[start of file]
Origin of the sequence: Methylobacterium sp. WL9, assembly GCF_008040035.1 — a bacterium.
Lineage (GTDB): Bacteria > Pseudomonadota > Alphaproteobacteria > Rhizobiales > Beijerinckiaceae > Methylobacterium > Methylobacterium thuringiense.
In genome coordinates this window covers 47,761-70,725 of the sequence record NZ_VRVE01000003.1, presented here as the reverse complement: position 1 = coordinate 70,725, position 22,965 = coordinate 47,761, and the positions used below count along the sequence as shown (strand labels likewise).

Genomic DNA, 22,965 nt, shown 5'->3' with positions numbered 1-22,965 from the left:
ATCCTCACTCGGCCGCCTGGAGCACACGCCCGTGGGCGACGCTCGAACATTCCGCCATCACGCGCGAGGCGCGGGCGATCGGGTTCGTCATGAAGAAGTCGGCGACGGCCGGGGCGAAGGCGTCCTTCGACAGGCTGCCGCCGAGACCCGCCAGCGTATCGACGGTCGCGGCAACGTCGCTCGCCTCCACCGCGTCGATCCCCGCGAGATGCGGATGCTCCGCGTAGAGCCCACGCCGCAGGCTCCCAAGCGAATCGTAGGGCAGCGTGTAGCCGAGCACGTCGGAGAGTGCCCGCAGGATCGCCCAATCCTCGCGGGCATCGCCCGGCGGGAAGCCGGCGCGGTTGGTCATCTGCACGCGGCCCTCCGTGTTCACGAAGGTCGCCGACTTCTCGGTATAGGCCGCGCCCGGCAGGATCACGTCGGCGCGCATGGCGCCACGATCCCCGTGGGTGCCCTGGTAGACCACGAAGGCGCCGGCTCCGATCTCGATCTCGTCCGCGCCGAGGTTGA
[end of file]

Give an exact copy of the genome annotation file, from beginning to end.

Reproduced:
Origin of the sequence: Methylobacterium sp. WL9, assembly GCF_008040035.1 — a bacterium.
Lineage (GTDB): Bacteria > Pseudomonadota > Alphaproteobacteria > Rhizobiales > Beijerinckiaceae > Methylobacterium > Methylobacterium thuringiense.
In genome coordinates this window covers 47,761-70,725 of the sequence record NZ_VRVE01000003.1, presented here as the reverse complement: position 1 = coordinate 70,725, position 22,965 = coordinate 47,761, and the positions used below count along the sequence as shown (strand labels likewise).

Genomic DNA, 22,965 nt, shown 5'->3' with positions numbered 1-22,965 from the left:
ATCCTCACTCGGCCGCCTGGAGCACACGCCCGTGGGCGACGCTCGAACATTCCGCCATCACGCGCGAGGCGCGGGCGATCGGGTTCGTCATGAAGAAGTCGGCGACGGCCGGGGCGAAGGCGTCCTTCGACAGGCTGCCGCCGAGACCCGCCAGCGTATCGACGGTCGCGGCAACGTCGCTCGCCTCCACCGCGTCGATCCCCGCGAGATGCGGATGCTCCGCGTAGAGCCCACGCCGCAGGCTCCCAAGCGAATCGTAGGGCAGCGTGTAGCCGAGCACGTCGGAGAGTGCCCGCAGGATCGCCCAATCCTCGCGGGCATCGCCCGGCGGGAAGCCGGCGCGGTTGGTCATCTGCACGCGGCCCTCCGTGTTCACGAAGGTCGCCGACTTCTCGGTATAGGCCGCGCCCGGCAGGATCACGTCGGCGCGCATGGCGCCACGATCCCCGTGGGTGCCCTGGTAGACCACGAAGGCGCCGGCTCCGATCTCGATCTCGTCCGCGCCGAGGTTGA